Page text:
The Power of Saying No

The inability to say ‘no’ more often than not finds its beginnings in an organization’s lack of, or poorly articulated strategy. In recent years, with technological change progressing at an ever-increasing pace, the notion of an organization actually forming a forward-looking, long-term strategy has seemed quaint. It was as though technology would cover up any missteps with its inherent magical powers. How wrong-headed that has proved to be.

Those who choose to ignore the necessity of having a robust strategy pay for its absence. Usually that cost is in poor quality products or services, missed customer deadlines, and eventually lost market share. All of which is in addition to the internal conflict, chaos and fire-fighting that arises when priorities are unclear across an organization. Strategy is the framework of choices that help an organization determine what it will become. It clearly defines what it will do, but more importantly it defines a much great category of things that it will not do. Without a strategy there is nothing against which an idea might be tested and found wanting. Strategy creates the constraints within which innovation thrives.

One of the reasons why Apple is so successful today is not only because they are so innovative (although it helps!), rather their success lies in an organization-wide capability for how to say ‘no.’ Focus and constraint are just as much a part of their design and innovation processes as is their attention to detail and the creation of things with which their customers fall in madly love.


Posted by DrewMarshal

The art of leadership is saying ‘no’, not saying ‘yes.’ It is very easy to say ‘yes.’ -Tony Blair
In a world awash in opportunities there is so much to be explored (and so much time to wasted.) Let’s spread ourselves too thin, shall we? There are so many ways in which energy […]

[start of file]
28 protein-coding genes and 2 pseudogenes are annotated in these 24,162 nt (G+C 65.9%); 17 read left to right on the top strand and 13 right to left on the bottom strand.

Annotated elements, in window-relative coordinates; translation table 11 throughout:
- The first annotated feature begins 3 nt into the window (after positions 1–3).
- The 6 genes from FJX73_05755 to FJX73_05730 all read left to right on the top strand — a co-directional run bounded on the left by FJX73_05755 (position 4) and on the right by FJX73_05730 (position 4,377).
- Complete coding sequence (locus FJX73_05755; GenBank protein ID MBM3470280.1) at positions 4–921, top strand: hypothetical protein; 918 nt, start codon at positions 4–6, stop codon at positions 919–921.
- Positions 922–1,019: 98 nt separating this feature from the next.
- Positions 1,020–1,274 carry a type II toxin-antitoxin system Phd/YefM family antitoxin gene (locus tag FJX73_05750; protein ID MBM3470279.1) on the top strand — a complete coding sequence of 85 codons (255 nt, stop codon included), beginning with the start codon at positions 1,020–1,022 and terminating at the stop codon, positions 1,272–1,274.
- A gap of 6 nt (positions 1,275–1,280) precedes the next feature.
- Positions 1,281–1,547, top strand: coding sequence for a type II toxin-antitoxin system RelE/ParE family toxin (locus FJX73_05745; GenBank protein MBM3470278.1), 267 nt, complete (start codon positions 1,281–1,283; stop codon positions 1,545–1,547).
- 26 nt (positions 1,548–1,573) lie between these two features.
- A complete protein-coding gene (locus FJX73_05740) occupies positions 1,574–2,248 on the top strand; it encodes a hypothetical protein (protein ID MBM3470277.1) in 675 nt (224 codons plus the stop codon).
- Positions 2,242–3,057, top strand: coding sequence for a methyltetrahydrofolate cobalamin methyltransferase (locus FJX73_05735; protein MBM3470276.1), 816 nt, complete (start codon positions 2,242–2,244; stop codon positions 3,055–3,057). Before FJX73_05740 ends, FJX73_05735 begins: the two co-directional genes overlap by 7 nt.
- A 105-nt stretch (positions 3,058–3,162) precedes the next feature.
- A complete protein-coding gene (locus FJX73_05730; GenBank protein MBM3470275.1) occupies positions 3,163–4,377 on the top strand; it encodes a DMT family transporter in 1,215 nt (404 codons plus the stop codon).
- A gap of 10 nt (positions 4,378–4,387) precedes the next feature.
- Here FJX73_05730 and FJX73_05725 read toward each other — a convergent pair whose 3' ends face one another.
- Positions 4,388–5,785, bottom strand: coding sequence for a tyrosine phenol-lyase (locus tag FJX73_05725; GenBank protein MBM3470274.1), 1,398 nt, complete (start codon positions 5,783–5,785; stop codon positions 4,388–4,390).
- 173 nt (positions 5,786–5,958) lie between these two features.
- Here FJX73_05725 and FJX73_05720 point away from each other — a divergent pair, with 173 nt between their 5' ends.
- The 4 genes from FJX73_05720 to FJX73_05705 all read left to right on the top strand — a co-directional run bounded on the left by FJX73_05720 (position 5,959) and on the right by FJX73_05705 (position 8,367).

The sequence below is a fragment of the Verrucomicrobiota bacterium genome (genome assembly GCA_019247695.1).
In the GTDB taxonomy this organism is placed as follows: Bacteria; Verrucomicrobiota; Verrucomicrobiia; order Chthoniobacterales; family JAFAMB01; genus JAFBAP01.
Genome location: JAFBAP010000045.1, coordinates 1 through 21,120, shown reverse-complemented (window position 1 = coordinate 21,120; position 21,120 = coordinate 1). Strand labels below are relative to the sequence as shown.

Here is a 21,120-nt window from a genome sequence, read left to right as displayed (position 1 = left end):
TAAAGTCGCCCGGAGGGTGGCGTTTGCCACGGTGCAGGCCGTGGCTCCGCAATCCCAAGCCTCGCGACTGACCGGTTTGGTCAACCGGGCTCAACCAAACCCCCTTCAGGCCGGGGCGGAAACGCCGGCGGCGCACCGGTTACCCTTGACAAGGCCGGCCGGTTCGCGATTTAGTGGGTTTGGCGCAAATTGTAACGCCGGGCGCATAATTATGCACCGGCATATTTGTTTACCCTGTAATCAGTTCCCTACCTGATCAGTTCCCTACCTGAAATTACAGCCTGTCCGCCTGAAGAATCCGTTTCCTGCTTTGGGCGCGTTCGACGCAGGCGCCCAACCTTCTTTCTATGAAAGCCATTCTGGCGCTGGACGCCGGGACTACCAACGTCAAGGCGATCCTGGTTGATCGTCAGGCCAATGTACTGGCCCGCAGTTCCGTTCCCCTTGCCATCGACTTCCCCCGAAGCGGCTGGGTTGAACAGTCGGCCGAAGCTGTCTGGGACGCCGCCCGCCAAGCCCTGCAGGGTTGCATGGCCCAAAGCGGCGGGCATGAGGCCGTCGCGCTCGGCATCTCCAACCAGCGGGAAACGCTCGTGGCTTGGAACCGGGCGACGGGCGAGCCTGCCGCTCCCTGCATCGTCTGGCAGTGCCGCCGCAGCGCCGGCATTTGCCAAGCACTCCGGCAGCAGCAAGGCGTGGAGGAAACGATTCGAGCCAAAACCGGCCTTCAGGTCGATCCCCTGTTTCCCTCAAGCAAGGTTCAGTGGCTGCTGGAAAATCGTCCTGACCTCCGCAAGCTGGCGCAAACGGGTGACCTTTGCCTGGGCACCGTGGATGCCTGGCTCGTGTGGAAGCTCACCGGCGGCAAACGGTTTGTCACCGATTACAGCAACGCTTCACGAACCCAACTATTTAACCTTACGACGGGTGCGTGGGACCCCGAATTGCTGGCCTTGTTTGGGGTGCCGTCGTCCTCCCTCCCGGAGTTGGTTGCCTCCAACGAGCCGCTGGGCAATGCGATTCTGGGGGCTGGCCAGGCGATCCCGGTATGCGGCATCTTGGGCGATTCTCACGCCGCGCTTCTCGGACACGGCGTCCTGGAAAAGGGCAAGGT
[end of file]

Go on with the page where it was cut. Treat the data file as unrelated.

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The art of leadership is saying ‘no’, not saying ‘yes.’ It is very easy to say ‘yes.’Tony Blair

In a world awash in opportunities there is so much to be explored (and so much time to wasted.) Let’s spread ourselves too thin, shall we? There are so many ways in which energy may be spent, resources consumed, and money burned. For an organization with IADD (Innovation Attention Deficit Disorder) a world with multiple possibilities is not a good thing. Indeed it may be crippling.

How does this affliction manifest itself?

The primary symptom is an inability to say ‘no.’ In organizations living with IADD any idea is a good idea. Each one is full of bright shiny possibility. And apparently it is a universe in which the available resources and time are both infinite. If we cannot say ‘no’ they must be infinite, surely? Enthusiastically saying ‘yes’ to each new idea is a great habit to foster when in the middle of brainstorming session. Away from the ideation process, unless an organization focuses its efforts by agreeing to accomplish only a critical few projects, every new ‘yes’ simply means delaying or disrupting the delivery of anything of value. Saying yes means having to say, ‘I’m sorry,’ a lot.

Learn to say ‘no’ to the good so you can say ‘yes’ to the best. –John C. Maxwell